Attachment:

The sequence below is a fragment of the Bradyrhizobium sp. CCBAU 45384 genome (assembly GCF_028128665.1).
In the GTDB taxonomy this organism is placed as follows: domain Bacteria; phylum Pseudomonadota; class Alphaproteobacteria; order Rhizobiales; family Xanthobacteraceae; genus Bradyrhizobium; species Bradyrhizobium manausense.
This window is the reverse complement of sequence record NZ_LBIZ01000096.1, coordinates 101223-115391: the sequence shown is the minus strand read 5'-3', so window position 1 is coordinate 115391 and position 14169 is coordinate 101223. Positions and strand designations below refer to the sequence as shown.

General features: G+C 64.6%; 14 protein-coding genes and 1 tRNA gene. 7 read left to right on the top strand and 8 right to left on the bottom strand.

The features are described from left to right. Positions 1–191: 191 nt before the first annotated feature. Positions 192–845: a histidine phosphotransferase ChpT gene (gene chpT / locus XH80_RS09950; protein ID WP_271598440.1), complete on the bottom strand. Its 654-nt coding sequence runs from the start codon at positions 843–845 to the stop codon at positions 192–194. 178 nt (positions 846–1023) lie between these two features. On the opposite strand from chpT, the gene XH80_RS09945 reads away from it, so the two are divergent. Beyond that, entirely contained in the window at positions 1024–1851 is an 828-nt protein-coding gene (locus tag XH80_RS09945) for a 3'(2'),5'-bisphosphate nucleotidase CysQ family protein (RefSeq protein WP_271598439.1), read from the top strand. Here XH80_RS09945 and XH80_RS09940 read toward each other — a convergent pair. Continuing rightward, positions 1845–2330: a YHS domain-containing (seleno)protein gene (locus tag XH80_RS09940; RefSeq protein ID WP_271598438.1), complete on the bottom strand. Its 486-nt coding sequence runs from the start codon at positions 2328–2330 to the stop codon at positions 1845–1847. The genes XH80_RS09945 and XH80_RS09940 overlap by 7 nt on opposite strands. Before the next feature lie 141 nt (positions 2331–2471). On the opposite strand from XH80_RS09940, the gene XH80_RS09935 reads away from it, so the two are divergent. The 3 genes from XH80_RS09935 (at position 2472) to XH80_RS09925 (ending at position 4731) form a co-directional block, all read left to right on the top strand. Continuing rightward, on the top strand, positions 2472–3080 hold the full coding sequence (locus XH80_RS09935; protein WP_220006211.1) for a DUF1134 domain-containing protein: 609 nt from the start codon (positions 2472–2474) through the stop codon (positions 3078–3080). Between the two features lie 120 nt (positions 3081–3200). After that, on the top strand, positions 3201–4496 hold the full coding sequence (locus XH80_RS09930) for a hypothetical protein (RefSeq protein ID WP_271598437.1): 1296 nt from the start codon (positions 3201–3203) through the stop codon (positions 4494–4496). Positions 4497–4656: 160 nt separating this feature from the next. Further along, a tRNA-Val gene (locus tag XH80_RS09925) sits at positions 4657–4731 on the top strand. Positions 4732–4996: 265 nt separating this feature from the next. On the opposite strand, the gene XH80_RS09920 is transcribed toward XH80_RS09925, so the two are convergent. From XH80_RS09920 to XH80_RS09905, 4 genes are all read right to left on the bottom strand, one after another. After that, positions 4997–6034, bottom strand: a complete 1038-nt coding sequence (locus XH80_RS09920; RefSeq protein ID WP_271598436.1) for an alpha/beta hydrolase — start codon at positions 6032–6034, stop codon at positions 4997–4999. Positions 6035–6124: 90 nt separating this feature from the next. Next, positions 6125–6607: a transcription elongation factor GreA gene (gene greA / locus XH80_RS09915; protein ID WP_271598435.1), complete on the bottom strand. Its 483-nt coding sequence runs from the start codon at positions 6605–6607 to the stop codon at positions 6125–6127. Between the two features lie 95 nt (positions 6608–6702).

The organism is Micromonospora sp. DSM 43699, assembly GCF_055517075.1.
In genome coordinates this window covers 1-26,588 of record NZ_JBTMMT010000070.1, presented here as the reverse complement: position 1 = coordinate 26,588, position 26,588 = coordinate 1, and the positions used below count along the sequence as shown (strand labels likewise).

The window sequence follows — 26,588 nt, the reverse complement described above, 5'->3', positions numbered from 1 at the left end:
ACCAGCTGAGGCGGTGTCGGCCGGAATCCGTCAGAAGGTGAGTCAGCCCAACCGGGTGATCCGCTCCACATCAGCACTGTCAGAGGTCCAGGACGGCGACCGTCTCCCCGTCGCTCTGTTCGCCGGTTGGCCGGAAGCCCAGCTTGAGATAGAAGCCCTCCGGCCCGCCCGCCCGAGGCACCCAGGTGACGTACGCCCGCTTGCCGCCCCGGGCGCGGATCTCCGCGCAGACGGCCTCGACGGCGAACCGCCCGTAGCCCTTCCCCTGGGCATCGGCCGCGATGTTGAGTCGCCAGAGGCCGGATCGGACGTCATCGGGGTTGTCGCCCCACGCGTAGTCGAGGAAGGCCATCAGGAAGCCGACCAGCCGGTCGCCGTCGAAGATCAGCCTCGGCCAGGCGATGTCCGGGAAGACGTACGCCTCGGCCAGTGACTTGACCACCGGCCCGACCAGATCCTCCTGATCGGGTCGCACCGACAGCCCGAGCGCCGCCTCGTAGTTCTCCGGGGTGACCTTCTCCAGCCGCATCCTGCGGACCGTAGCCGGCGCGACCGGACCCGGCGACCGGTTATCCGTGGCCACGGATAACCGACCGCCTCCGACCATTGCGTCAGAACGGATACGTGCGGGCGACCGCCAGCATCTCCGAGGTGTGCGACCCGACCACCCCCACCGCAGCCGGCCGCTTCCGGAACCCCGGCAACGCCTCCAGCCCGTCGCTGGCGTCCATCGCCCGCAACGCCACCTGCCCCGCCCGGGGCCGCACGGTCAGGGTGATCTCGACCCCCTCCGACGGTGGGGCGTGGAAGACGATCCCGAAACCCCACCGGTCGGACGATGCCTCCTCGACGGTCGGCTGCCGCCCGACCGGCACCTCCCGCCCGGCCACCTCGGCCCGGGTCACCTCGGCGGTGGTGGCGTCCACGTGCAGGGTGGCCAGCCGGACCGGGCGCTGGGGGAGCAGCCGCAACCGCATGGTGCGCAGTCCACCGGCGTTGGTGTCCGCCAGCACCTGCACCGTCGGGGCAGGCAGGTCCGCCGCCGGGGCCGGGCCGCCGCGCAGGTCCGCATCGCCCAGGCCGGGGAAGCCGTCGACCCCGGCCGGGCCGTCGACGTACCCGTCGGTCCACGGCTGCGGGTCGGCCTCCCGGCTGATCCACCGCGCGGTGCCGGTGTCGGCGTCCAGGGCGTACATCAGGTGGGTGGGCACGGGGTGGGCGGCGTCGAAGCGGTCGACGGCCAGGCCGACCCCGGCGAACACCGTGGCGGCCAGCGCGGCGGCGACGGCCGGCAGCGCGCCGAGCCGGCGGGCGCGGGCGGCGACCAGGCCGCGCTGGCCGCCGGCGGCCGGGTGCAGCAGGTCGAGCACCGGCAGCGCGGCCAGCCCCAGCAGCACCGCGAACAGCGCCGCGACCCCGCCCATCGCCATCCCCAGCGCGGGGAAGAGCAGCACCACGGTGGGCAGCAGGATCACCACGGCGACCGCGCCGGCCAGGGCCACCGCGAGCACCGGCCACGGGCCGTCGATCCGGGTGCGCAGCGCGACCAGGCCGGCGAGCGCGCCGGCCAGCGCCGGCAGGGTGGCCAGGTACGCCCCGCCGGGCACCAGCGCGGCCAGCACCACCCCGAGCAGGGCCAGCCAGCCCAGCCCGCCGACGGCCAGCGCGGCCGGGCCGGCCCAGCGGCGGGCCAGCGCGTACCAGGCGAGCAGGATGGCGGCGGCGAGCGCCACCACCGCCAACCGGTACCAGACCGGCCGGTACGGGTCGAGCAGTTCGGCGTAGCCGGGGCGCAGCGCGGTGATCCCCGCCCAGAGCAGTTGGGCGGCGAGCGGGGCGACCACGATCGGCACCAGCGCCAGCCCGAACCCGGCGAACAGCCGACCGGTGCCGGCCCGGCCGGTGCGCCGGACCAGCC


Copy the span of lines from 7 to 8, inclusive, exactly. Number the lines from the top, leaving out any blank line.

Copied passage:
In genome coordinates this window covers 1-26,588 of record NZ_JBTMMT010000070.1, presented here as the reverse complement: position 1 = coordinate 26,588, position 26,588 = coordinate 1, and the positions used below count along the sequence as shown (strand labels likewise).

The window sequence follows — 26,588 nt, the reverse complement described above, 5'->3', positions numbered from 1 at the left end: